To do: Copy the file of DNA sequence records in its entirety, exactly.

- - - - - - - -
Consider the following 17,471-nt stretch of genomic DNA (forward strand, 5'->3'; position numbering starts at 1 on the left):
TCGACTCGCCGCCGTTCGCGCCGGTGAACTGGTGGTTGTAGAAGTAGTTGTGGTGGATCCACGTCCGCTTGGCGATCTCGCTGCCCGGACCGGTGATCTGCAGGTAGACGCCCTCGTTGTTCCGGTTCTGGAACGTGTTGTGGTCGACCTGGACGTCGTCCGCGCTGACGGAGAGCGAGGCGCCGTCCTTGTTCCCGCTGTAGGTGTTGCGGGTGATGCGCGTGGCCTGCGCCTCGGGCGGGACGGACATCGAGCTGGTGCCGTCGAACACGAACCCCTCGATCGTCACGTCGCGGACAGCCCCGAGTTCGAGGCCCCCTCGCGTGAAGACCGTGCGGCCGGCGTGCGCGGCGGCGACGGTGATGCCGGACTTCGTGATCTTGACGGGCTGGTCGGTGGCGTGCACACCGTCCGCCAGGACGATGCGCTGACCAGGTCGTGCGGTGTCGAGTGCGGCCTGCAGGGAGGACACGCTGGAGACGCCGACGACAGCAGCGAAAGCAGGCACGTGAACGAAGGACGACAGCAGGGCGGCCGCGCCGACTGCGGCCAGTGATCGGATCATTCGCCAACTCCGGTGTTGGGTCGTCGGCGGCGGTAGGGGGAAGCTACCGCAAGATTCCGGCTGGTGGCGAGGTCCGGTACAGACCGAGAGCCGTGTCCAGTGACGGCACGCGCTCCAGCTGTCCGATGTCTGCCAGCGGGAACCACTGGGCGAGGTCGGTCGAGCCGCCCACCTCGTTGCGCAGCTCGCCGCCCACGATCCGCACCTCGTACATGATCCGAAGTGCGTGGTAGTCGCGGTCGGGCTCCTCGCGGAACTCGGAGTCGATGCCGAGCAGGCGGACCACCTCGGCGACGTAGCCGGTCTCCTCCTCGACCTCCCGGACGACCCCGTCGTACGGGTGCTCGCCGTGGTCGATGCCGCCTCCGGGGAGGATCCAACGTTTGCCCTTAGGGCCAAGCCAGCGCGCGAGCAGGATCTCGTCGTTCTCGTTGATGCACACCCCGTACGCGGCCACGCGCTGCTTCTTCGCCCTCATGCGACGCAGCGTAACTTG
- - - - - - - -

Consider the following 17,471-nt stretch of genomic DNA (forward strand, 5'->3'; position numbering starts at 1 on the left):
TCGACTCGCCGCCGTTCGCGCCGGTGAACTGGTGGTTGTAGAAGTAGTTGTGGTGGATCCACGTCCGCTTGGCGATCTCGCTGCCCGGACCGGTGATCTGCAGGTAGACGCCCTCGTTGTTCCGGTTCTGGAACGTGTTGTGGTCGACCTGGACGTCGTCCGCGCTGACGGAGAGCGAGGCGCCGTCCTTGTTCCCGCTGTAGGTGTTGCGGGTGATGCGCGTGGCCTGCGCCTCGGGCGGGACGGACATCGAGCTGGTGCCGTCGAACACGAACCCCTCGATCGTCACGTCGCGGACAGCCCCGAGTTCGAGGCCCCCTCGCGTGAAGACCGTGCGGCCGGCGTGCGCGGCGGCGACGGTGATGCCGGACTTCGTGATCTTGACGGGCTGGTCGGTGGCGTGCACACCGTCCGCCAGGACGATGCGCTGACCAGGTCGTGCGGTGTCGAGTGCGGCCTGCAGGGAGGACACGCTGGAGACGCCGACGACAGCAGCGAAAGCAGGCACGTGAACGAAGGACGACAGCAGGGCGGCCGCGCCGACTGCGGCCAGTGATCGGATCATTCGCCAACTCCGGTGTTGGGTCGTCGGCGGCGGTAGGGGGAAGCTACCGCAAGATTCCGGCTGGTGGCGAGGTCCGGTACAGACCGAGAGCCGTGTCCAGTGACGGCACGCGCTCCAGCTGTCCGATGTCTGCCAGCGGGAACCACTGGGCGAGGTCGGTCGAGCCGCCCACCTCGTTGCGCAGCTCGCCGCCCACGATCCGCACCTCGTACATGATCCGAAGTGCGTGGTAGTCGCGGTCGGGCTCCTCGCGGAACTCGGAGTCGATGCCGAGCAGGCGGACCACCTCGGCGACGTAGCCGGTCTCCTCCTCGACCTCCCGGACGACCCCGTCGTACGGGTGCTCGCCGTGGTCGATGCCGCCTCCGGGGAGGATCCAACGTTTGCCCTTAGGGCCAAGCCAGCGCGCGAGCAGGATCTCGTCGTTCTCGTTGATGCACACCCCGTACGCGGCCACGCGCTGCTTCTTCGCCCTCATGCGACGCAGCGTAACTTG